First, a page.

"Word is spreading quickly," said Bergquist. "Surmount is getting great reviews, especially from hyperopes and patients with high cylinder."
Adam Winkelman, Perfect Optics
Five years ago, Adam Winkelman recognized that a virtual tsunami of new technology was about to crash into the optical laboratory business. As a founding partner of Perfect Optics Lab in Vista, Calif., Winkelman bet that technology would propel the lab toward success in the decade ahead.
Perfect Optics has been riding that wave since it was founded in 2006.
"It's our culture—from the top, we committed to being the leader through technology that appeases customers' needs," Winkelman said.
An example is a customer who wanted to offer sunwear with wrap and interchangeable lenses. The Perfect Optics response was an MEI edger which worked so well, Perfect Optics has added a second one.
"We want the ability to do competitive things in-house. It makes the customers happy, we control the quality, and we receive the ROI," Winkelman said.
The commitment to new technology extends into marketing, where Perfect Optics is now treading the social media waters.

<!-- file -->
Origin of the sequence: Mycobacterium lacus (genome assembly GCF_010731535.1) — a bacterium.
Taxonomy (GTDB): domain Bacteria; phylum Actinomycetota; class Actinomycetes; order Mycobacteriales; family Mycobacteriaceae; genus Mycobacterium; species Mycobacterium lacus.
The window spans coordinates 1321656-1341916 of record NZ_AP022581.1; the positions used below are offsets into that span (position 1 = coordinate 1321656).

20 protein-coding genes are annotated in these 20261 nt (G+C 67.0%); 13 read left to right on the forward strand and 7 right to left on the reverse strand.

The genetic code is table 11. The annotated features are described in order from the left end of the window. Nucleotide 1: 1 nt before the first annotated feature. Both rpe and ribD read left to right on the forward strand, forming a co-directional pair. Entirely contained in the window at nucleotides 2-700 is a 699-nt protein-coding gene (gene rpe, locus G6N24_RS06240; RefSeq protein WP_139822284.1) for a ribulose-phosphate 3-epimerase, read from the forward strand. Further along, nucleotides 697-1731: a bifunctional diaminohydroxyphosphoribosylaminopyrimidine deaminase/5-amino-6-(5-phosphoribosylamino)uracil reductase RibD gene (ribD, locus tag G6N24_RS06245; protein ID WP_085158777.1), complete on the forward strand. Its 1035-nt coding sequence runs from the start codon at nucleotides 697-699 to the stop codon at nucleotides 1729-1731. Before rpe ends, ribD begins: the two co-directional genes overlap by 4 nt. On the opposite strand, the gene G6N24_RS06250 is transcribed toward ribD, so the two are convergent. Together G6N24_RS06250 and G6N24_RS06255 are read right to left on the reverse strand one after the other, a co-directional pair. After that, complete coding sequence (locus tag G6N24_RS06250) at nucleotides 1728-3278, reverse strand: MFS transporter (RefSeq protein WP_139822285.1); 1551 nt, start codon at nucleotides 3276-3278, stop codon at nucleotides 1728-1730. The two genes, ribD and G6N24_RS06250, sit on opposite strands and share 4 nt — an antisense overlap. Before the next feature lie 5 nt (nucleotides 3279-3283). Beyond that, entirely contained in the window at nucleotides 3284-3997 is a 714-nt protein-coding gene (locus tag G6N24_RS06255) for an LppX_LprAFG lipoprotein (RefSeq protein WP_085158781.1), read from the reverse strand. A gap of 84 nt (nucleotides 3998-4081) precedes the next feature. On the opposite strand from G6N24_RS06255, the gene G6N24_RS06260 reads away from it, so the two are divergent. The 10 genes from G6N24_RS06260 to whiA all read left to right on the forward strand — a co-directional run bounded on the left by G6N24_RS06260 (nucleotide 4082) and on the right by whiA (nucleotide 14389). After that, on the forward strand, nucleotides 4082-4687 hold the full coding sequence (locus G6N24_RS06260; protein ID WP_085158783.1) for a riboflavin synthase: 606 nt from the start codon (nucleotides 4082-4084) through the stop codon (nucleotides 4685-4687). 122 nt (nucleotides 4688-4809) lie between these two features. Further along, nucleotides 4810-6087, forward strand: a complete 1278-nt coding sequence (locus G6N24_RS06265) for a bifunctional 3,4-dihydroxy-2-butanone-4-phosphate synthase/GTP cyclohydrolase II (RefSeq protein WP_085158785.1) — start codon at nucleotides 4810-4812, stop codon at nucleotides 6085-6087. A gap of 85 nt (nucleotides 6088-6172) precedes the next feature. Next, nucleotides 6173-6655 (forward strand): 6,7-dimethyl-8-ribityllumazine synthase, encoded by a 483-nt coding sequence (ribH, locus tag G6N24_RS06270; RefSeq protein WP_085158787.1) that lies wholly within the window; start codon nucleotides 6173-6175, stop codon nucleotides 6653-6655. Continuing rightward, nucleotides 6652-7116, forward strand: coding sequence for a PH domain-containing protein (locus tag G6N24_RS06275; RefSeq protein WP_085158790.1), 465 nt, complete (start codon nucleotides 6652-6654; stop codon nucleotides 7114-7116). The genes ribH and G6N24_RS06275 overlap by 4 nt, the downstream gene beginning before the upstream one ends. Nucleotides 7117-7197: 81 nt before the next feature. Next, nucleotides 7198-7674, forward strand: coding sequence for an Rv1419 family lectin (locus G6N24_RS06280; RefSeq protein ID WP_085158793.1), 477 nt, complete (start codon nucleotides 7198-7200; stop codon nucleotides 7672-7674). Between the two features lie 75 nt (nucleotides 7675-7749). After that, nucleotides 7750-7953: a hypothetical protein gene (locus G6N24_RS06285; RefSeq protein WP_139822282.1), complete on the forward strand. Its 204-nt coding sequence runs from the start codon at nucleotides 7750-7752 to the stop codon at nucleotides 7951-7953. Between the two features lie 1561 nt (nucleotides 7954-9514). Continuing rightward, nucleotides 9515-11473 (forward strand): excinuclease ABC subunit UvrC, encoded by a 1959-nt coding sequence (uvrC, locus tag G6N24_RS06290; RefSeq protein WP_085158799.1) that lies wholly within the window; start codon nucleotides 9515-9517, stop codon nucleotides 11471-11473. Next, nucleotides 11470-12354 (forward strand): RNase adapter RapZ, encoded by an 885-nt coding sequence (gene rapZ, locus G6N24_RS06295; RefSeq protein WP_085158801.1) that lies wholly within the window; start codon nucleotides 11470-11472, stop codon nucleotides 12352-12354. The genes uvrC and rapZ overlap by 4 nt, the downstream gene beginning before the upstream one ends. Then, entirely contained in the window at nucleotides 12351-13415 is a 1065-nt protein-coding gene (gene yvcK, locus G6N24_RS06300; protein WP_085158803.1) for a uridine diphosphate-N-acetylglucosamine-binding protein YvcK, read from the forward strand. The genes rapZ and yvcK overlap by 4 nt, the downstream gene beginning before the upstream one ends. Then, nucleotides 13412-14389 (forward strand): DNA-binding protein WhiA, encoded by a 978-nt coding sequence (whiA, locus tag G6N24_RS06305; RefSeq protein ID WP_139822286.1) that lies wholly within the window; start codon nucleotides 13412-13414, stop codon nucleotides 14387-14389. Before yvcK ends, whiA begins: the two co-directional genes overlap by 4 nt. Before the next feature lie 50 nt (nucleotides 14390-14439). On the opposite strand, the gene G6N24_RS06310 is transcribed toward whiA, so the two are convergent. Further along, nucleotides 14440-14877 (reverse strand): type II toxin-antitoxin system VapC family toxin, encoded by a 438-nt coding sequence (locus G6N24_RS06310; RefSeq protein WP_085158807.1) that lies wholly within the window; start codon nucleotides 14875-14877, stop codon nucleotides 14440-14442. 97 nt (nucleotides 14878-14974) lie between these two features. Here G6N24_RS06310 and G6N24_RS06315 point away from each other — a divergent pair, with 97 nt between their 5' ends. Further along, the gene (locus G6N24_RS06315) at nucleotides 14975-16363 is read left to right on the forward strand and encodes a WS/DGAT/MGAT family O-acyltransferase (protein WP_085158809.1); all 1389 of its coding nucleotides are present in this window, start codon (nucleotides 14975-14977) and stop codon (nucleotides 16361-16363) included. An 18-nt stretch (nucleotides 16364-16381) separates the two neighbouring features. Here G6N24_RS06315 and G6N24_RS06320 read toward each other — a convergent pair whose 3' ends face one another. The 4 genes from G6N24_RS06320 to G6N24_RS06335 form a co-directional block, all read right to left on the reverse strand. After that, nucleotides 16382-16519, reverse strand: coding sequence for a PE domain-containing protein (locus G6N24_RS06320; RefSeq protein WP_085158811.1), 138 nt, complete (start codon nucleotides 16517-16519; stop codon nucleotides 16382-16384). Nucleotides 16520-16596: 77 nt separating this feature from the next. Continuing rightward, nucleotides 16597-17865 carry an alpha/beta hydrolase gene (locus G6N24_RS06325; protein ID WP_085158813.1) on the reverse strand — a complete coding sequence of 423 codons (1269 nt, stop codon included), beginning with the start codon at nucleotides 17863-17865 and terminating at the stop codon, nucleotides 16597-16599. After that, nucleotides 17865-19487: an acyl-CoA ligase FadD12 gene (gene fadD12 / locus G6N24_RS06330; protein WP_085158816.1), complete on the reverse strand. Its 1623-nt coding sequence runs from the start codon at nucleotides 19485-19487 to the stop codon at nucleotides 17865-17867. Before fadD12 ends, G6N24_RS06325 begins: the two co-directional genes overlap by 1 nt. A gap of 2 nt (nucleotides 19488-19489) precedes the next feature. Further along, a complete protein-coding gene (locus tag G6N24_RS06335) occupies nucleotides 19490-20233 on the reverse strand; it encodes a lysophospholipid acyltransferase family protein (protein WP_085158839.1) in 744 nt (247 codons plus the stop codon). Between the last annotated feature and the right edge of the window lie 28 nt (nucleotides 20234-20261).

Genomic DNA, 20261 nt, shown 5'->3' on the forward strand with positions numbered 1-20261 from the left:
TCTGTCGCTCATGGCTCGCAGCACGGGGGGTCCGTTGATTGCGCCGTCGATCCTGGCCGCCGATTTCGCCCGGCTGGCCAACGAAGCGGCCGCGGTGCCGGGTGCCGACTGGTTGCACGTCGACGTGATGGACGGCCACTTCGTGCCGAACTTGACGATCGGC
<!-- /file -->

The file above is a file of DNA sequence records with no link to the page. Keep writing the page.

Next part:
Their first Facebook campaign, executed this spring, offered free shipping to any customer who "liked" the page and posted a note. The result? Nearly all 94 of the page "likes".
Perfect Optics has already proved that video is the coming "thing" online, with a YouTube posting that has drawn 1,500 views.
"We show that our lab is technologically superior, that we're not like other labs. The viewer learns what goes into ophthalmic manufacture, and gains more respect for the jobs we produce," Winkelman noted.
Embracing new technology means investing time as well as money, with the learning curve on new equipment taking anywhere from a few days to weeks or months. But Winkelman promised that Perfect Optics will continue to stay ahead: "We go into everything we do with a high level of excitement. If we're going to do it, we're going to make it work."